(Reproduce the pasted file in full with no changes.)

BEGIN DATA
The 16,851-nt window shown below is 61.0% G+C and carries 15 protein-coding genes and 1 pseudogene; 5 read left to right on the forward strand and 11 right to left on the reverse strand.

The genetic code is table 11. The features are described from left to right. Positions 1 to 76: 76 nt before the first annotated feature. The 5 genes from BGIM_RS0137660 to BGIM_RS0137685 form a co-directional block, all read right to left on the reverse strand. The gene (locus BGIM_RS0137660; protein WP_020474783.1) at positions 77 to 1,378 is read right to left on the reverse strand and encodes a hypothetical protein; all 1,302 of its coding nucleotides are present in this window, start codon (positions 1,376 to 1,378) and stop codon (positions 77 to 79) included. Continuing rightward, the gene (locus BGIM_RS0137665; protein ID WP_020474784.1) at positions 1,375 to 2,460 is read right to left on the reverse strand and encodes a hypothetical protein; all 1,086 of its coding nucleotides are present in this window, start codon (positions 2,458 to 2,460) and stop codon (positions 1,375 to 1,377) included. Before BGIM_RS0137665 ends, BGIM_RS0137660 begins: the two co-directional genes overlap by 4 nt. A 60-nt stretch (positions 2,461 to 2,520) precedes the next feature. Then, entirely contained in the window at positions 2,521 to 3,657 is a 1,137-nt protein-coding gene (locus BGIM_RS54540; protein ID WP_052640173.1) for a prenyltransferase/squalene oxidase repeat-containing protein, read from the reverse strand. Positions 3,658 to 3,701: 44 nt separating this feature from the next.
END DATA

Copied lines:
The 16,851-nt window shown below is 61.0% G+C and carries 15 protein-coding genes and 1 pseudogene; 5 read left to right on the forward strand and 11 right to left on the reverse strand.

The genetic code is table 11. The features are described from left to right. Positions 1 to 76: 76 nt before the first annotated feature. The 5 genes from BGIM_RS0137660 to BGIM_RS0137685 form a co-directional block, all read right to left on the reverse strand. The gene (locus BGIM_RS0137660; protein WP_020474783.1) at positions 77 to 1,378 is read right to left on the reverse strand and encodes a hypothetical protein; all 1,302 of its coding nucleotides are present in this window, start codon (positions 1,376 to 1,378) and stop codon (positions 77 to 79) included. Continuing rightward, the gene (locus BGIM_RS0137665; protein ID WP_020474784.1) at positions 1,375 to 2,460 is read right to left on the reverse strand and encodes a hypothetical protein; all 1,086 of its coding nucleotides are present in this window, start codon (positions 2,458 to 2,460) and stop codon (positions 1,375 to 1,377) included. Before BGIM_RS0137665 ends, BGIM_RS0137660 begins: the two co-directional genes overlap by 4 nt. A 60-nt stretch (positions 2,461 to 2,520) precedes the next feature. Then, entirely contained in the window at positions 2,521 to 3,657 is a 1,137-nt protein-coding gene (locus BGIM_RS54540; protein ID WP_052640173.1) for a prenyltransferase/squalene oxidase repeat-containing protein, read from the reverse strand. Positions 3,658 to 3,701: 44 nt separating this feature from the next.